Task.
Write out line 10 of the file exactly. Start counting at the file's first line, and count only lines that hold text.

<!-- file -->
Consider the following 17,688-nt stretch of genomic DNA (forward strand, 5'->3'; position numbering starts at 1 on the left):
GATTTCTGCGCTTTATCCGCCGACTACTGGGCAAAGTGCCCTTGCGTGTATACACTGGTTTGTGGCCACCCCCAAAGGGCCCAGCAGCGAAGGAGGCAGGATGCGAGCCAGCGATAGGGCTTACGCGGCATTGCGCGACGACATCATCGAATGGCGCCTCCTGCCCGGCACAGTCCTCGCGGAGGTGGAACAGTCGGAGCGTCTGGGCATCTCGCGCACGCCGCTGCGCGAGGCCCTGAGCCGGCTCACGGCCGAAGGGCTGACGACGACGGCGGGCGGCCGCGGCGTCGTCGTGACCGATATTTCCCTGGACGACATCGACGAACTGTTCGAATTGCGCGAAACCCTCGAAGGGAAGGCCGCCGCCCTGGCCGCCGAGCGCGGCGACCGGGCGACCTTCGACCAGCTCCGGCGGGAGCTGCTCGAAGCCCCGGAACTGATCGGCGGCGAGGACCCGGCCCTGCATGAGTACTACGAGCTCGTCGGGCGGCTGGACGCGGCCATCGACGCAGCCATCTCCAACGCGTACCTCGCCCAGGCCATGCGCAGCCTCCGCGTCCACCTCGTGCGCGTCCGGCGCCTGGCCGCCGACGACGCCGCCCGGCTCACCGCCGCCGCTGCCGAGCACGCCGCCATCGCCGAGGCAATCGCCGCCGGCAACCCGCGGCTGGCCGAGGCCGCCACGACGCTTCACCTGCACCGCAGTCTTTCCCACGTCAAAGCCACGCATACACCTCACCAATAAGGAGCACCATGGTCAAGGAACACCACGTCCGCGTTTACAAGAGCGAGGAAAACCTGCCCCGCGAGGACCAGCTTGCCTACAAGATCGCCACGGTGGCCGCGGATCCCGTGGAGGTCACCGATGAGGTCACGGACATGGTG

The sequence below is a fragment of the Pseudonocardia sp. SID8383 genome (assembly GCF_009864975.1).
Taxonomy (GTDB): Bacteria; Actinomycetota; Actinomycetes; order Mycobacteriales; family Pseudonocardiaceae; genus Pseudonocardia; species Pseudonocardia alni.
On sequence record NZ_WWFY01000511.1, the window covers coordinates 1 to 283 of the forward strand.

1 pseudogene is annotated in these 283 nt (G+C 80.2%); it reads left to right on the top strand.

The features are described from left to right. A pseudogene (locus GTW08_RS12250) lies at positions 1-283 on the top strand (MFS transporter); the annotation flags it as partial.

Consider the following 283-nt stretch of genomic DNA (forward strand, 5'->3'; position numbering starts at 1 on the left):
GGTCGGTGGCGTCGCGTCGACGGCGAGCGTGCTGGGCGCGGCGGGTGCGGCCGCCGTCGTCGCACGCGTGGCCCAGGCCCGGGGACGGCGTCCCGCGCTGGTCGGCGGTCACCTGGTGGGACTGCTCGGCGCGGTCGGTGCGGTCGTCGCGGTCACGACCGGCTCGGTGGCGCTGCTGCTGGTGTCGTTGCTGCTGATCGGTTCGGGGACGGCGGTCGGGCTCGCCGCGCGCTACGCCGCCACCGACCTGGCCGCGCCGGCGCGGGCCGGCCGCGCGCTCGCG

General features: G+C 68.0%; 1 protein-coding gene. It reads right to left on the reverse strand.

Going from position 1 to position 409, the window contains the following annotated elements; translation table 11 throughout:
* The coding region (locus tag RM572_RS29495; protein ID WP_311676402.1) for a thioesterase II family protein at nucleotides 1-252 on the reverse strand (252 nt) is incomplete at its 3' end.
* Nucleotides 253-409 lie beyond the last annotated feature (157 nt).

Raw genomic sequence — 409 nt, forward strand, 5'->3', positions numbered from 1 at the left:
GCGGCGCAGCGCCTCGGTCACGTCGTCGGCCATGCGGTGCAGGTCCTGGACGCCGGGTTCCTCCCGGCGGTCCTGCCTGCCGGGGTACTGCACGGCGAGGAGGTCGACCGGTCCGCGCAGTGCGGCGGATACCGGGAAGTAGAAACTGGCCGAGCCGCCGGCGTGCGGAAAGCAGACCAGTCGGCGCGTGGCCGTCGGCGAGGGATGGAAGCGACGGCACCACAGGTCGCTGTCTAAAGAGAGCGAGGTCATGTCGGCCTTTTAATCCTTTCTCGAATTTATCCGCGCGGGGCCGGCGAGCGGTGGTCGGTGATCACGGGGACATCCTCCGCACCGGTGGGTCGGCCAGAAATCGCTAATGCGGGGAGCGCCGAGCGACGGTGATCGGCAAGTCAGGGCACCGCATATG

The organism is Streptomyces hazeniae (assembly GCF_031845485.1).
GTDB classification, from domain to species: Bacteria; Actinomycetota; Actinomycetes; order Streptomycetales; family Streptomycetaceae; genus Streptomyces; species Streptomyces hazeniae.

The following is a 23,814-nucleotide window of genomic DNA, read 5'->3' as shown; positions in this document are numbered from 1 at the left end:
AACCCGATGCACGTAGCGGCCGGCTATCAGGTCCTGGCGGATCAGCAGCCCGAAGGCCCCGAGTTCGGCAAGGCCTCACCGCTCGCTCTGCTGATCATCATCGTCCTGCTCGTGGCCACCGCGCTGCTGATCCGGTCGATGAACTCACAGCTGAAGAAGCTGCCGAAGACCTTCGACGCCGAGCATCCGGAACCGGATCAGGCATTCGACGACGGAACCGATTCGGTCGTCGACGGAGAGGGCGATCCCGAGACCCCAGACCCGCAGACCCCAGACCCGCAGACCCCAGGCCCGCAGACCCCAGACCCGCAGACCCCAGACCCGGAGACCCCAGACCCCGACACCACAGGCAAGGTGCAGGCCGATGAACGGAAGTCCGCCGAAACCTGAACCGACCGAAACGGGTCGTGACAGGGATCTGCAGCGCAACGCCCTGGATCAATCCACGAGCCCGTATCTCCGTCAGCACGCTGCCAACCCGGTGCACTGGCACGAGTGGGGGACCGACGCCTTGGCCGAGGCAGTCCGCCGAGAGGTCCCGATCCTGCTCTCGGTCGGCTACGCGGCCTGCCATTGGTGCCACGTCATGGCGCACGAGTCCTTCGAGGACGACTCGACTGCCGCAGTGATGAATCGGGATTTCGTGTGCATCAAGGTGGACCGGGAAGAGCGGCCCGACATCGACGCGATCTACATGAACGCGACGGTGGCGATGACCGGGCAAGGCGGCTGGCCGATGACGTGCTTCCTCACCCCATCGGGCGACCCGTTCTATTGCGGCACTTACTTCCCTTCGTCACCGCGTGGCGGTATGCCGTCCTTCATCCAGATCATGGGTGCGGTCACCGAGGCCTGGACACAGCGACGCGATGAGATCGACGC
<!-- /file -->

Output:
General features: G+C 68.0%; 1 protein-coding gene. It reads right to left on the reverse strand.